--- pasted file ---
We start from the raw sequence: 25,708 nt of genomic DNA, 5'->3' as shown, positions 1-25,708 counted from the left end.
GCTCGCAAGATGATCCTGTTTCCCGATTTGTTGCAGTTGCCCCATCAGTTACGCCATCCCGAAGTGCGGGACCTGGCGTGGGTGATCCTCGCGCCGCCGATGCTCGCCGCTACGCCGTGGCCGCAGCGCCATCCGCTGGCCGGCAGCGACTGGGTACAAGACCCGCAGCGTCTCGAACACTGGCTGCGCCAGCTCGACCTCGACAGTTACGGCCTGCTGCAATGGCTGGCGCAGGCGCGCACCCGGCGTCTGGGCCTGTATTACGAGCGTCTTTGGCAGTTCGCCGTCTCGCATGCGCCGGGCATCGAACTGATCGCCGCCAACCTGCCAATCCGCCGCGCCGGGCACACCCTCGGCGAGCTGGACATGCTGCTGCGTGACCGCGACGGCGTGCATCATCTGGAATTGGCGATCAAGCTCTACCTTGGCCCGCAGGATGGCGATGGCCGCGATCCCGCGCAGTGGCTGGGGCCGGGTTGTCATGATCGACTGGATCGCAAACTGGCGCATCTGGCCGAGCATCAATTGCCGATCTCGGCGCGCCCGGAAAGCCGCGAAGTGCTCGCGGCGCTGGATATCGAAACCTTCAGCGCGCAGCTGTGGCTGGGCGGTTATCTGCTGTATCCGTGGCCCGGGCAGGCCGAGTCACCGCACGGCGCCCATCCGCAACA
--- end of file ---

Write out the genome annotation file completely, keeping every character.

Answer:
We start from the raw sequence: 25,708 nt of genomic DNA, 5'->3' as shown, positions 1-25,708 counted from the left end.
GCTCGCAAGATGATCCTGTTTCCCGATTTGTTGCAGTTGCCCCATCAGTTACGCCATCCCGAAGTGCGGGACCTGGCGTGGGTGATCCTCGCGCCGCCGATGCTCGCCGCTACGCCGTGGCCGCAGCGCCATCCGCTGGCCGGCAGCGACTGGGTACAAGACCCGCAGCGTCTCGAACACTGGCTGCGCCAGCTCGACCTCGACAGTTACGGCCTGCTGCAATGGCTGGCGCAGGCGCGCACCCGGCGTCTGGGCCTGTATTACGAGCGTCTTTGGCAGTTCGCCGTCTCGCATGCGCCGGGCATCGAACTGATCGCCGCCAACCTGCCAATCCGCCGCGCCGGGCACACCCTCGGCGAGCTGGACATGCTGCTGCGTGACCGCGACGGCGTGCATCATCTGGAATTGGCGATCAAGCTCTACCTTGGCCCGCAGGATGGCGATGGCCGCGATCCCGCGCAGTGGCTGGGGCCGGGTTGTCATGATCGACTGGATCGCAAACTGGCGCATCTGGCCGAGCATCAATTGCCGATCTCGGCGCGCCCGGAAAGCCGCGAAGTGCTCGCGGCGCTGGATATCGAAACCTTCAGCGCGCAGCTGTGGCTGGGCGGTTATCTGCTGTATCCGTGGCCCGGGCAGGCCGAGTCACCGCACGGCGCCCATCCGCAACA